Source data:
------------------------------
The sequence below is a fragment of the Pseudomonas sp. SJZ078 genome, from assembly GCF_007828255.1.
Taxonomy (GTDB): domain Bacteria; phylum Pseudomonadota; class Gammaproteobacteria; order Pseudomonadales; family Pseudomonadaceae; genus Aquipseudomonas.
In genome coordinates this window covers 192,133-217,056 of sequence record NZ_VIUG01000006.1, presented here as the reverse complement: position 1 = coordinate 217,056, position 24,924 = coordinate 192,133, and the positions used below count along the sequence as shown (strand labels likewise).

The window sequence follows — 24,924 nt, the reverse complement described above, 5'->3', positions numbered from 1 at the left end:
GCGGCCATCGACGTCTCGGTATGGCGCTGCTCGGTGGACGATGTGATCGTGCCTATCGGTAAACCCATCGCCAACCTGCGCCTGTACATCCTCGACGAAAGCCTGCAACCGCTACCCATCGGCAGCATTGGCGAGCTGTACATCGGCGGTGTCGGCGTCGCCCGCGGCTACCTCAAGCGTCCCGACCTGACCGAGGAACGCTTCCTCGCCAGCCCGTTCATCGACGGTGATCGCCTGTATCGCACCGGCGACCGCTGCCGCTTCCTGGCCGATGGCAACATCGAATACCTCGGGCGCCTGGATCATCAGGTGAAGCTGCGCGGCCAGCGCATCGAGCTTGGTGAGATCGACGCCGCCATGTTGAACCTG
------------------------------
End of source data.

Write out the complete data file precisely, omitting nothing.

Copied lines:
The sequence below is a fragment of the Pseudomonas sp. SJZ078 genome, from assembly GCF_007828255.1.
Taxonomy (GTDB): domain Bacteria; phylum Pseudomonadota; class Gammaproteobacteria; order Pseudomonadales; family Pseudomonadaceae; genus Aquipseudomonas.
In genome coordinates this window covers 192,133-217,056 of sequence record NZ_VIUG01000006.1, presented here as the reverse complement: position 1 = coordinate 217,056, position 24,924 = coordinate 192,133, and the positions used below count along the sequence as shown (strand labels likewise).

The window sequence follows — 24,924 nt, the reverse complement described above, 5'->3', positions numbered from 1 at the left end:
GCGGCCATCGACGTCTCGGTATGGCGCTGCTCGGTGGACGATGTGATCGTGCCTATCGGTAAACCCATCGCCAACCTGCGCCTGTACATCCTCGACGAAAGCCTGCAACCGCTACCCATCGGCAGCATTGGCGAGCTGTACATCGGCGGTGTCGGCGTCGCCCGCGGCTACCTCAAGCGTCCCGACCTGACCGAGGAACGCTTCCTCGCCAGCCCGTTCATCGACGGTGATCGCCTGTATCGCACCGGCGACCGCTGCCGCTTCCTGGCCGATGGCAACATCGAATACCTCGGGCGCCTGGATCATCAGGTGAAGCTGCGCGGCCAGCGCATCGAGCTTGGTGAGATCGACGCCGCCATGTTGAACCTG